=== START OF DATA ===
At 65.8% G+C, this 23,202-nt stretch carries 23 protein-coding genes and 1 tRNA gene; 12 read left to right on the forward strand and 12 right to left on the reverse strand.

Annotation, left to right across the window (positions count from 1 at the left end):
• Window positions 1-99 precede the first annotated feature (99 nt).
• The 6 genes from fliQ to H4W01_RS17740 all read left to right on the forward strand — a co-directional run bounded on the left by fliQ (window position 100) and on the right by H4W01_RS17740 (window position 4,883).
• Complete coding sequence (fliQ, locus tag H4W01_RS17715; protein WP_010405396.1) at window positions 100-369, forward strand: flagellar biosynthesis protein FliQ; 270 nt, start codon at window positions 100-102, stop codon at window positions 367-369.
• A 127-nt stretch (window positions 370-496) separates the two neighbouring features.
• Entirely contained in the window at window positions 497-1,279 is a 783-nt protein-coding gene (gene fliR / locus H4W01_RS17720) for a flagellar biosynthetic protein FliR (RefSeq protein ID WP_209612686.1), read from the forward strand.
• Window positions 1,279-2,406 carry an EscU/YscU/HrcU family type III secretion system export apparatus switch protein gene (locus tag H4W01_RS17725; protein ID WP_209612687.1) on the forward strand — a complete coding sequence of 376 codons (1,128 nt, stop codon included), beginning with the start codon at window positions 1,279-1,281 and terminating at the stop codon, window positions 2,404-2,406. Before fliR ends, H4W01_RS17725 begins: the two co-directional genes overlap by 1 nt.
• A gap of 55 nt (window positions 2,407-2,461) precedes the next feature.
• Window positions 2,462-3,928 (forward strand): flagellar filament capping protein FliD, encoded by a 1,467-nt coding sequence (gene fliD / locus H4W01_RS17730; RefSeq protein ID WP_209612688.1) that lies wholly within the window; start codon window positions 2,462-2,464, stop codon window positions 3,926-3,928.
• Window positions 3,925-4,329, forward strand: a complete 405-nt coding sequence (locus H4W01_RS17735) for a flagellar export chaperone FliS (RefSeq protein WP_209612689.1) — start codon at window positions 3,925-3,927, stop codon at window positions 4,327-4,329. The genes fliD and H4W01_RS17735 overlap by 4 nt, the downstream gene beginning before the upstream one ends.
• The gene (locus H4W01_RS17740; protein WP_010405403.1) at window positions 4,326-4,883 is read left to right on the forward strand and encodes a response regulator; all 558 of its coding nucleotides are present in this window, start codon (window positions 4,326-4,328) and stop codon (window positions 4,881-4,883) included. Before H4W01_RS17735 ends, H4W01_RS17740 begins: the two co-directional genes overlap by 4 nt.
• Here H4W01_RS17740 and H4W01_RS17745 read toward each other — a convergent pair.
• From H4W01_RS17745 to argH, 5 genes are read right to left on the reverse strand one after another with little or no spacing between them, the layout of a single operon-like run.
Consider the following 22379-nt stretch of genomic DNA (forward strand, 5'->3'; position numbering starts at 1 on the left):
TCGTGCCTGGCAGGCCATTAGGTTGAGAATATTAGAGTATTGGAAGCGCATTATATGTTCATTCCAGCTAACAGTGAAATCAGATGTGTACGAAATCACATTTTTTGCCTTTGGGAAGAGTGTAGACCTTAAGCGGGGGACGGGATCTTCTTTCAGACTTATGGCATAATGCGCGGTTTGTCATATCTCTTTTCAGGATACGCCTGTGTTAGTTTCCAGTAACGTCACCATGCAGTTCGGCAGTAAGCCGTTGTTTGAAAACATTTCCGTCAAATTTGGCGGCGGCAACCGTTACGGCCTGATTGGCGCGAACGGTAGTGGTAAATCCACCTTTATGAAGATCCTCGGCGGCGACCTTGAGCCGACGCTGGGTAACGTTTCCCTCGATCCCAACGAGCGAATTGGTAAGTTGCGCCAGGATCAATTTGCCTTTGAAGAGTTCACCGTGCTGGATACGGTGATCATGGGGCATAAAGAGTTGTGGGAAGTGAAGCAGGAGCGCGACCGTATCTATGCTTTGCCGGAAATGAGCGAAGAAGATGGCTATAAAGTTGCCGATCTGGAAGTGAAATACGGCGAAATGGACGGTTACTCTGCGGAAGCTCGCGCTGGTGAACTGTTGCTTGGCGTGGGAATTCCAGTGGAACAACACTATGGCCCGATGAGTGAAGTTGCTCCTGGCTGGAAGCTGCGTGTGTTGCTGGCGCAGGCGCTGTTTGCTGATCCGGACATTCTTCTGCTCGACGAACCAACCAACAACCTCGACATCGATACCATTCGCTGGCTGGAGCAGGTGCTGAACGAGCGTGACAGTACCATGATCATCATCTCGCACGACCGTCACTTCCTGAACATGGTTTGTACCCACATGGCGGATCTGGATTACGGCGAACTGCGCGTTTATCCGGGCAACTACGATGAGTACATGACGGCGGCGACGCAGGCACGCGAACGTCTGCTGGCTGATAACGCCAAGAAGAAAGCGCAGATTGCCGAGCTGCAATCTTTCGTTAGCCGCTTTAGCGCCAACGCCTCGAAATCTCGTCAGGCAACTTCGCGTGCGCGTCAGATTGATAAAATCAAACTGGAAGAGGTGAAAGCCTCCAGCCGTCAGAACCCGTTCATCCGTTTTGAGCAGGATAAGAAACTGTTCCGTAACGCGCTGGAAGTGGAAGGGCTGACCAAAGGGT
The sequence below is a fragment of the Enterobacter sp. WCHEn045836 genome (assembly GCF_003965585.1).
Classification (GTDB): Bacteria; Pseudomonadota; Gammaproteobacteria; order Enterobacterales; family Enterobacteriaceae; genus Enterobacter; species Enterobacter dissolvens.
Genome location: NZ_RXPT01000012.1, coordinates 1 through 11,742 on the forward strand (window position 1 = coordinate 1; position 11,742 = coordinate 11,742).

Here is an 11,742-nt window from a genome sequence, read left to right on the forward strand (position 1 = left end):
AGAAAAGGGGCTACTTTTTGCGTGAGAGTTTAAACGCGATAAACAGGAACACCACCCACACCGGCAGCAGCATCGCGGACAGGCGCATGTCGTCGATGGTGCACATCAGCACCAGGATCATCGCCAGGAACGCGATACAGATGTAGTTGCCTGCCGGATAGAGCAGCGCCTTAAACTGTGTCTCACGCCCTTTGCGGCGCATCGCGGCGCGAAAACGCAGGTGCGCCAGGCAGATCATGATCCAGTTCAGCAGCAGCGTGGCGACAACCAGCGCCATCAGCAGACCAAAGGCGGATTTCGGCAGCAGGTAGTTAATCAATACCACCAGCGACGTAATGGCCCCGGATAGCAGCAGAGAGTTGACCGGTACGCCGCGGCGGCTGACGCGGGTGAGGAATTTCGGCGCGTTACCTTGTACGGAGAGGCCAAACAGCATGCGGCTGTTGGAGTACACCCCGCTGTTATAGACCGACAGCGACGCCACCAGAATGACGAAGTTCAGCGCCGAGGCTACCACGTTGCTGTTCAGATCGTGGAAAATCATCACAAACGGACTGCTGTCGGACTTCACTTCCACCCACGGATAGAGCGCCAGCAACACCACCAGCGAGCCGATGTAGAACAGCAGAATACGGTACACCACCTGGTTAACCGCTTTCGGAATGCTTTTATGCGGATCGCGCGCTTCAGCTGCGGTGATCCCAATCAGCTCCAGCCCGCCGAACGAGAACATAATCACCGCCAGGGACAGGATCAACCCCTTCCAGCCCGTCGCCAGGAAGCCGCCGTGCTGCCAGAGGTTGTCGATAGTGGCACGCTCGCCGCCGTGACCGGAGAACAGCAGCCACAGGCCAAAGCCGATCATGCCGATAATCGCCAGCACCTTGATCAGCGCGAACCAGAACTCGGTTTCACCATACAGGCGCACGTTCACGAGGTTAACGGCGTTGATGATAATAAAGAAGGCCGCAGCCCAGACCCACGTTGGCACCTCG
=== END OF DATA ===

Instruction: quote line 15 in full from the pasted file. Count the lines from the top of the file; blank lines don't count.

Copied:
Consider the following 22379-nt stretch of genomic DNA (forward strand, 5'->3'; position numbering starts at 1 on the left):